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Director Norman Jewison, known for 'Moonstruck' and 'Fiddler on the Roof,' dies at 97


Canadian-born movie director Norman Jewison died on Saturday. He was 97. Jewison's broad palette ranged from the racial drama of "In The Heat Of The Night" to the musical "Fiddler On The Roof" to the romantic comedy "Moonstruck." Fred Wasser has this appreciation.

FRED WASSER, BYLINE: Norman Jewison started out in television. He was producing and directing a special when he caught the attention of Tony Curtis. You do nice work kid, said Curtis - when are you going to make a movie? Later that year, he was directing Curtis in the 1962 comedy "40 Pounds Of Trouble." Other comedies with Doris Day, James Garner and Rock Hudson followed - all studio assignments. But in short order, Jewison was making his own films - 1965's "The Cincinnati Kid," starring Steve McQueen, and his spoof of Cold War-era politics, "The Russians Are Coming, The Russians Are Coming" with Alan Arkin.


ALAN ARKIN: (As Rozanov) We must have boat - even now may be too late. This is your island. I make your responsibility. You help us get boat quickly. Otherwise there is World War III, and everybody is blaming you.

WASSER: Director Norman Jewison was born in Toronto. He served in the Canadian Navy during World War II. As he told NPR in 2011, he was on leave toward the end of the war, only 18 years old and in uniform, when he got on a bus in Memphis, Tenn.


NORMAN JEWISON: It was a hot, hot day, and I saw a window open at the back. So I headed to the back of the bus, and I sat down with my bag by the open window. The bus driver looked at me, and I could see his face in the mirror. He says, you trying to be funny, sailor? He says, can't you read the sign? And there was a little sign, and it said colored people to the rear.

WASSER: Jewison looked around and saw he was the only white passenger in the back of the bus.


JEWISON: You know, it's hard to believe. I mean, I was just a kid, but I was kind of shocked. I thought, well, the only thing I can do is get off the bus.

WASSER: Jewison said it was his first experience with racial prejudice.


JEWISON: It really stuck with me, and I guess that was the gestation of - when I later became able to make movies, I think that was the gestation of "In The Heat Of The Night."

WASSER: "In The Heat Of The Night" won the 1967 best picture Oscar. Rod Steiger plays a small-town Mississippi police chief. Sidney Poitier plays a visitor to the town accused of murder.


SIDNEY POITIER: (As Detective Virgil Tibbs) I was visiting my mother. I came in on the 12:35 from Brownsville. I was waiting to go out on the 4:05.

ROD STEIGER: (As Chief Bill Gillespie) Yeah. In the meanwhile, you just killed yourself a white man, just about the most important white man we got around here, and picked yourself up a couple of hundred dollars.

POITIER: (As Detective Virgil Tibbs) I earn that money 10 hours a day, seven days a week.

STEIGER: (As Chief Bill Gillespie) Colored can't earn that kind of money, boy. Hell, that's more than I make in a month. Now, where did you earn it?

POITIER: (As Detective Virgil Tibbs) Philadelphia.

STEIGER: (As Chief Bill Gillespie) Mississippi?

POITIER: (As Detective Virgil Tibbs) Pennsylvania.

STEIGER: (As Chief Bill Gillespie) Just what do you do up there in little old Pennsylvania to earn that kind of money?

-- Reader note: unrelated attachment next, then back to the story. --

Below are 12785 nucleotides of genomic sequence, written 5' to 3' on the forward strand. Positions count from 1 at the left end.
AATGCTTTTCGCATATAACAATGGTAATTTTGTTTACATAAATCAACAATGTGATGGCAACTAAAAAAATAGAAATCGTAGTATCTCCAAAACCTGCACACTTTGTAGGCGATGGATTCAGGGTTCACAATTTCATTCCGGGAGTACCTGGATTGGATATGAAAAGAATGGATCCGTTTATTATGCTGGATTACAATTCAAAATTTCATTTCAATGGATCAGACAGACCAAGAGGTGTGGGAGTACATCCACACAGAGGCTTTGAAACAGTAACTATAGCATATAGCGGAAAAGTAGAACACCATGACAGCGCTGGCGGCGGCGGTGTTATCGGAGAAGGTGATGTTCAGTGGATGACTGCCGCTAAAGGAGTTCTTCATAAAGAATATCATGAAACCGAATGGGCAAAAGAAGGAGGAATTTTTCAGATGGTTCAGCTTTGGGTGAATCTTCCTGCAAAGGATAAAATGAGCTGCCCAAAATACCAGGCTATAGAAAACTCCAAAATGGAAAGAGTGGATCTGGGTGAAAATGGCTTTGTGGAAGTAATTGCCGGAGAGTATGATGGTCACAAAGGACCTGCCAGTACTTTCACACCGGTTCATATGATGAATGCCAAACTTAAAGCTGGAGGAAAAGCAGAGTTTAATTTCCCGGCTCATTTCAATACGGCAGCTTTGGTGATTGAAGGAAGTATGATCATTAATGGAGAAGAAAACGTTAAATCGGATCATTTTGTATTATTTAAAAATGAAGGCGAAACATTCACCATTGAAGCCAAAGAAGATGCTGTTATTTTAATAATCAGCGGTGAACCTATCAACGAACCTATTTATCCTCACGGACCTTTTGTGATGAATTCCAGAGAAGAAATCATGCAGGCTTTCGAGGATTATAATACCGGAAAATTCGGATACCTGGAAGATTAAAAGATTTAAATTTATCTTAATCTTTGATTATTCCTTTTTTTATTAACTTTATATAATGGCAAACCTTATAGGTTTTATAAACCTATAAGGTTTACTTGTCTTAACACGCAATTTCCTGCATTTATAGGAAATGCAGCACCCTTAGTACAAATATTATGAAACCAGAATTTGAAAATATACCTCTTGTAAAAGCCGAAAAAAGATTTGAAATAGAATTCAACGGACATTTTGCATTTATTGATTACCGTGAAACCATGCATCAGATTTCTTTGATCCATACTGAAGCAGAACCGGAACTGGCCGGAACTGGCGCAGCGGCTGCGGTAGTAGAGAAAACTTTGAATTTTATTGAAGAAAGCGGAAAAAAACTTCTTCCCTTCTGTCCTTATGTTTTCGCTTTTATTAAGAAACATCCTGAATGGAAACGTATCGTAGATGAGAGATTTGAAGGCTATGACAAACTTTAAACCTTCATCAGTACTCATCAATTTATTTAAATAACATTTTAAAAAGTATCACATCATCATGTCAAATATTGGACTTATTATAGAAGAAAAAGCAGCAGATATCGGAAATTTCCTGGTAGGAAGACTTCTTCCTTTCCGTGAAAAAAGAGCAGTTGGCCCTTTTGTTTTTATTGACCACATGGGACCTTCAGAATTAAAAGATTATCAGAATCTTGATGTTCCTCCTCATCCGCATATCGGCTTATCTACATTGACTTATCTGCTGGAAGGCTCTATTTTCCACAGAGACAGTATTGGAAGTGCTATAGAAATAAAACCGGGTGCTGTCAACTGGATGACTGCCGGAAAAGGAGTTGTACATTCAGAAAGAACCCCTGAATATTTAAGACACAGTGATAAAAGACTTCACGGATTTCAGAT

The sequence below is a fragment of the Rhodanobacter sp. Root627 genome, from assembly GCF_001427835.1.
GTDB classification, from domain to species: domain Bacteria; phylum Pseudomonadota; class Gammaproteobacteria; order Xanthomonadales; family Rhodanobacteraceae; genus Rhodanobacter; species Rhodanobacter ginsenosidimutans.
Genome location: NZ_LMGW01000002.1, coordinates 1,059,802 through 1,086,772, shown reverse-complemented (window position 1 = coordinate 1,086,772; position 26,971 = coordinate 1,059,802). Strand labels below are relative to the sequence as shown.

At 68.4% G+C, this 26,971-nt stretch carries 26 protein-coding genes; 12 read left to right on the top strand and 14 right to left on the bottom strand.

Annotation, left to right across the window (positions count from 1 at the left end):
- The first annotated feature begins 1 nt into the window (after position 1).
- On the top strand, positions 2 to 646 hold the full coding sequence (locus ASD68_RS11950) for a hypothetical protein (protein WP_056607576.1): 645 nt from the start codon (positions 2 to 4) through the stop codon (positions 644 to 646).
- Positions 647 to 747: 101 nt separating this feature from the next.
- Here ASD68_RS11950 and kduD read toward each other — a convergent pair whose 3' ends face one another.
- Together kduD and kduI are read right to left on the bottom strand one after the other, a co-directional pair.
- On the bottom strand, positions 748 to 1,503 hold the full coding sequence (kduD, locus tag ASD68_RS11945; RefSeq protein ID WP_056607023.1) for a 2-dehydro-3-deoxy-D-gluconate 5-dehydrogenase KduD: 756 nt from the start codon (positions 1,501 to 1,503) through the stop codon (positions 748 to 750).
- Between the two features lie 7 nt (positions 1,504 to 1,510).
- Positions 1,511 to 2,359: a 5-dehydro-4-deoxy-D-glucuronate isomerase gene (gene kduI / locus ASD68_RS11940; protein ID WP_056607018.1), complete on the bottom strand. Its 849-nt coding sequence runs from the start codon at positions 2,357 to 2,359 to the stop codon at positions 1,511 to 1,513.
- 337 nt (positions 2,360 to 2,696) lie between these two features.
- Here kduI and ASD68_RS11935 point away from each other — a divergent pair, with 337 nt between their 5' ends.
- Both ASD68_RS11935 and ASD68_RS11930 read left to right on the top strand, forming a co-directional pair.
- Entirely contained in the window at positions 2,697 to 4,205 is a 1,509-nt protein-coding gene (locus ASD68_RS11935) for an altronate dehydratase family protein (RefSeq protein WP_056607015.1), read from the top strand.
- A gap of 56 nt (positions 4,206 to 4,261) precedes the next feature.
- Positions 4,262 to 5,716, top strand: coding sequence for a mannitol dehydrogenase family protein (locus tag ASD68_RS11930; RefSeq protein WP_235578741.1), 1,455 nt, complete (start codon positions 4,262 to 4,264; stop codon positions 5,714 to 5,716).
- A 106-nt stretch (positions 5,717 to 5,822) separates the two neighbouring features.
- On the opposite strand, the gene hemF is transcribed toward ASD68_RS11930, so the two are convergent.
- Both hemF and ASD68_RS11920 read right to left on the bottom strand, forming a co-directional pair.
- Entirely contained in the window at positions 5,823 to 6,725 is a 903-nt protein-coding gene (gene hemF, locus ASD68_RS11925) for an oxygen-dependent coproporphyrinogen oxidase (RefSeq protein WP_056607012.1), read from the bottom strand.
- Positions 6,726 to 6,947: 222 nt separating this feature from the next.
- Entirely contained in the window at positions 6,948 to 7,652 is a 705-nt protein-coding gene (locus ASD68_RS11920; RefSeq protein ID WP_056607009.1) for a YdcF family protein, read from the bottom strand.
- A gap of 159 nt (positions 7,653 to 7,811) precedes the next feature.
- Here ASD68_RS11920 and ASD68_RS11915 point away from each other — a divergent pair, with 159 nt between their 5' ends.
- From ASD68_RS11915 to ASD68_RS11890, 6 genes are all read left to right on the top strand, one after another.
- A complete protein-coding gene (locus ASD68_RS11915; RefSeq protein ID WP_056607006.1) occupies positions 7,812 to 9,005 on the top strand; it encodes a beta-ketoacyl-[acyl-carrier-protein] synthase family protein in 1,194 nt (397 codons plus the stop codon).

POITIER: (As Detective Virgil Tibbs) I'm a police officer.

LEONARD MALTIN: This film caught lightning in a bottle, I think.

WASSER: Film historian and critic Leonard Maltin remembers seeing "In The Heat Of The Night" when it was new.

MALTIN: By casting Poitier and Steiger as adversaries who have to work together, have to find some way to work together in a Southern town, it just set things up so perfectly for character development against a backdrop that certainly all Americans could relate to.

WASSER: Norman Jewison followed "In The Heat Of The Night" with the hit thriller "The Thomas Crown Affair," starring Steve McQueen and Faye Dunaway, but his biggest hit came in 1971.


CHAIM TOPOL: (As Tevye, singing) If I were a rich man, yabba deeba deeba deeba deeba deeba deeba dum (ph).

WASSER: By this time, Jewison had a successful track record, and United Artists approached him to direct "Fiddler On The Roof." It took him a minute to figure out why.


JEWISON: Well, I've got a strange name, Jewison. If you look at it closely, it kind of looks like I'm the son of a Jew. And I thought, oh, my God, they think I'm Jewish. What am I going to do? - because how can you direct "Fiddler On The Roof" if you're not Jewish? So I guess I have to tell them.

WASSER: But he got the job anyway. "Fiddler" earned three Oscars and five nominations. It was as different from any of Jewison's previous films as it could be, but Leonard Maltin says that's what makes Jewison worth remembering.

MALTIN: You can't easily pigeonhole Norman Jewison because he didn't want to be pigeonholed. There is no one identifiable Norman Jewison kind of film. The same man who made "Moonstruck" made "Fiddler On The Roof" and "The Thomas Crown Affair" and a couple of good Doris Day movies back in the '60s and "A Soldier's Story." Those are all Norman Jewison films.

WASSER: Norman Jewison's movie career spanned more than 40 years, and in 1988, he founded the Canadian Film Center to encourage the next generation of filmmakers. For NPR News, I'm Fred Wasser.

(SOUNDBITE OF FUGEES' SONG, "READY OR NOT") Transcript provided by NPR, Copyright NPR.

NPR transcripts are created on a rush deadline by an NPR contractor. This text may not be in its final form and may be updated or revised in the future. Accuracy and availability may vary. The authoritative record of NPR’s programming is the audio record.

Fred Wasser